This is quite possibly the most irritating argument I hear against wanting to try pole dancing. There will always be hundreds of reasons not to try. Maybe you aren’t at your ideal weight, or you have two left feet, or you think you're too old. Why not stop creating roadblocks? You'll build skills as you grow and learn. That is part of what's so inspiring and empowering about it.

Pole dancing has gained popularity as a form of exercise with increased awareness of the benefits to general strength and fitness. These forms of exercise increases core and general body strength by using the body itself as resistance, while toning the body as a whole. A typical pole dance exercise regimen in class begins with strength training, dance-based moves, squats, push-ups, and sit-ups and gradually works its way up to the spins, climbs and inversions which are the métier of the exercise. Pole dancing is also generally reported by its schools to be empowering for women in terms of building self-confidence, in terms of which its erotic components are still the subject of some controversy.[24] Some feminists argue that sexualized dancing of this kind cannot be seen as empowering because the choice to participate is not made in freedom from constraining power structures, especially given the performative aspect of many classes.[citation needed]
There is a certain way to hold your shoulder position, your feet, your neck, knees, elbows, hips, and so on while you execute pole spins. This posture is important for beginners to learn so they don’t get injured AND so they actually look good while they are dancing.  This proper technique is EXTREMELY important if you plan to learn how to pole dance from home.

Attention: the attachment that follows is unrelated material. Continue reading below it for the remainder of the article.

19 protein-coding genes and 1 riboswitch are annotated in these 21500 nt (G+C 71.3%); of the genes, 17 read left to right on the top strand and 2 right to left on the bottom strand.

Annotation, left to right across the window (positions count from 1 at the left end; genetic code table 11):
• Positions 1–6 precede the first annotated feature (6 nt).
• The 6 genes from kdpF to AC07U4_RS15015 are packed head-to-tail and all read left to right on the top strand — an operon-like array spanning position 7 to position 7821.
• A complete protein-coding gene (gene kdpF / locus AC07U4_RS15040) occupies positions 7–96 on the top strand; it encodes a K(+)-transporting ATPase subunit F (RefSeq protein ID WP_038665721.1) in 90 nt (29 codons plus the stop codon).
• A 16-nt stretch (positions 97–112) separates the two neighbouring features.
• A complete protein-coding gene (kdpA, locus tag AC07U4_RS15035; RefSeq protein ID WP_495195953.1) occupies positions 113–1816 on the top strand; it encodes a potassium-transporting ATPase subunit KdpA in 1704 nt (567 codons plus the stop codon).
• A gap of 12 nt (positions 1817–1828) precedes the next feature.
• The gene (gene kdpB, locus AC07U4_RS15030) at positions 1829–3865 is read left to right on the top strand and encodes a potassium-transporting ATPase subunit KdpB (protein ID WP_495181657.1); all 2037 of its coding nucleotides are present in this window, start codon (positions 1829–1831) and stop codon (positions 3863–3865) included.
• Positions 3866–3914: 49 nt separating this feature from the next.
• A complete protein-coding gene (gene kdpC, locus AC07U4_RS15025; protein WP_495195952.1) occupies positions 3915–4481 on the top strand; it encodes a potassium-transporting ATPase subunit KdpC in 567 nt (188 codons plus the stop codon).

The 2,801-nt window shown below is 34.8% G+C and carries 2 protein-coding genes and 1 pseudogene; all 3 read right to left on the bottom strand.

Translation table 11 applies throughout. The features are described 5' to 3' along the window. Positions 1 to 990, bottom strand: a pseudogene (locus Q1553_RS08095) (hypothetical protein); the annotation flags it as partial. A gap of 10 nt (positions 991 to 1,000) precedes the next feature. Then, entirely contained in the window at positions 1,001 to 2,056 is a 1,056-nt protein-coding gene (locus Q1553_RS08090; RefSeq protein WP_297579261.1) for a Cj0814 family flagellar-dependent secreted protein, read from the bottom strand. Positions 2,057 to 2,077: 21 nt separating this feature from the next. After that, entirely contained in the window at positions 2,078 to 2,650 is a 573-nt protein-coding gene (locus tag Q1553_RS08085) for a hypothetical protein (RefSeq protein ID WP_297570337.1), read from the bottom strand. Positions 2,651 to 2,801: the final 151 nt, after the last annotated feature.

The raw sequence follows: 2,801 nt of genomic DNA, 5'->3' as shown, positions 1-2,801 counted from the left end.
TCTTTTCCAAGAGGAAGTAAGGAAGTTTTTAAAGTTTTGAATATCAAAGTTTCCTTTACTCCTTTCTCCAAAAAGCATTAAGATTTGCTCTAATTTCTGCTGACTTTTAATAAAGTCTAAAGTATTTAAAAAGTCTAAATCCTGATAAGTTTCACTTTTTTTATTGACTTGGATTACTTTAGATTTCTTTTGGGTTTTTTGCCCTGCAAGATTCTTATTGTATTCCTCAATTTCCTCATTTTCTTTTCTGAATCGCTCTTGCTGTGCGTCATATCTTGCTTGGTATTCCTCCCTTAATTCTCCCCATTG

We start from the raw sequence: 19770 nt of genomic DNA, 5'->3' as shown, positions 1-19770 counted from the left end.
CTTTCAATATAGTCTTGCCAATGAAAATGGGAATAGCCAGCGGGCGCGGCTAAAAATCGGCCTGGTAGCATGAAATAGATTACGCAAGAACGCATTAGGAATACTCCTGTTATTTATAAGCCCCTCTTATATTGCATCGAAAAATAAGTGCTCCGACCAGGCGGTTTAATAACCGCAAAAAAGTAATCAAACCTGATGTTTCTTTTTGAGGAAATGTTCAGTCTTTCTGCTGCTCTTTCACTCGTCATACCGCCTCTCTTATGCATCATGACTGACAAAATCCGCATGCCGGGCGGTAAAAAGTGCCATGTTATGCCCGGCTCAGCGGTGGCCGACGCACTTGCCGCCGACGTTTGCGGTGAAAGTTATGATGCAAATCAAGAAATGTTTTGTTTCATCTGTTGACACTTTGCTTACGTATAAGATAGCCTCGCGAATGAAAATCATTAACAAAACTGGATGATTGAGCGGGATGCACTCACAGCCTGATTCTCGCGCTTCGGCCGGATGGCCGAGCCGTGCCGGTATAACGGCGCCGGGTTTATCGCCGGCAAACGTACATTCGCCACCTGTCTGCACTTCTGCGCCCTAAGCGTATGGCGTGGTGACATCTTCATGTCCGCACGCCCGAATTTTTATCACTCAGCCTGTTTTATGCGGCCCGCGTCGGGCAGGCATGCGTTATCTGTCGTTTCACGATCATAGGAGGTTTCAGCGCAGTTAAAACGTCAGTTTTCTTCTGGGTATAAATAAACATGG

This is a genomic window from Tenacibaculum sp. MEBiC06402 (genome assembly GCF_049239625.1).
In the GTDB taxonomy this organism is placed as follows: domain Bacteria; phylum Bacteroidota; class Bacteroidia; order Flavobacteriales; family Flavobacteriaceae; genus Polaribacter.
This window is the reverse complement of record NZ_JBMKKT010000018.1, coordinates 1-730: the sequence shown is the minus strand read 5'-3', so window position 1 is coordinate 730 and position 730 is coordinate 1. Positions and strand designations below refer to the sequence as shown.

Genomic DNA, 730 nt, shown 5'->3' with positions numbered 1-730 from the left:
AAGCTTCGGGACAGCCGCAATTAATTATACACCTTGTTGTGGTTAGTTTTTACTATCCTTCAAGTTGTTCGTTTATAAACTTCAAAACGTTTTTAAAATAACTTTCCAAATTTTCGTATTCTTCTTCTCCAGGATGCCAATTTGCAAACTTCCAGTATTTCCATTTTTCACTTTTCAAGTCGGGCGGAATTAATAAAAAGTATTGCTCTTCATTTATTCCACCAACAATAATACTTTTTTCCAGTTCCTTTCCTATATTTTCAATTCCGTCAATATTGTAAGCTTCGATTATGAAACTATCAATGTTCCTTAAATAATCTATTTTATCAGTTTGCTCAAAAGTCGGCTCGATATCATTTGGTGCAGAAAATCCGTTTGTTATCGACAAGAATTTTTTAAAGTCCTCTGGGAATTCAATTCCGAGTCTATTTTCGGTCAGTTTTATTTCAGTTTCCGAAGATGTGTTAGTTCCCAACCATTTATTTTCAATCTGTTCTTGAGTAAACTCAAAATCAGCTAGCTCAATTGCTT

Everyone has to start at the beginning, right? If you’ve recently signed up to pole fitness classes, you’re probably already fixated by pole fitness superstars on YouTube and Instagram. All of these dancers started by learning some basic pole tricks, just like you! This article contains some classic pole dancing moves for beginners that you’ll probably learn very early along your pole fitness journey.
A back hook spin is another classic spin that’s great for spinning with a lot of momentum all the way down to the floor on a static pole. As a beginner, it’s important to learn all these different grips for spins and holds, it can be confusing at first when you’re trying to configure your arms and legs in the right position, but you’ll be surprised at natural it feels when you get it right

So, there are 6 examples of beginner pole dancing moves for beginners that you can expect to learn at the start of your pole fitness journey. Once you have these core moves perfected, you’ll be ready to progress and transition to the next level. Of course, the tricks in this article are just examples, there are hundreds of other poses, spins and transitions your instructor may teach you!
Wrap your leg around the pole. Bring up the leg on the same side of your body as the hand that is holding the pole. Then, bring your leg up to the pole as you wrap your other hand around it. Flex your foot and place it on one side of the pole, with your knee on the other side. You'll need to use this leg to really anchor yourself to the pole, and create a sturdy base for your other foot to land on.[13]

The standard dance pole typically consists of a hollow chrome, steel, or brass pole with a circular cross section, running from floor to ceiling. Affixing at the ceiling gives more stability, but is not always realized, especially at night clubs with higher ceilings or at transportable devices.[17] In most countries,[18] including the United States, the diameter is usually 50 mm (2 inches), or the now more popular 45 mm (1.75 inches), allowing it to be gripped comfortably with one hand. In Asia, the diameter is usually 45 mm or less.[19] In Australia a 38 mm pole is popular.[18]

×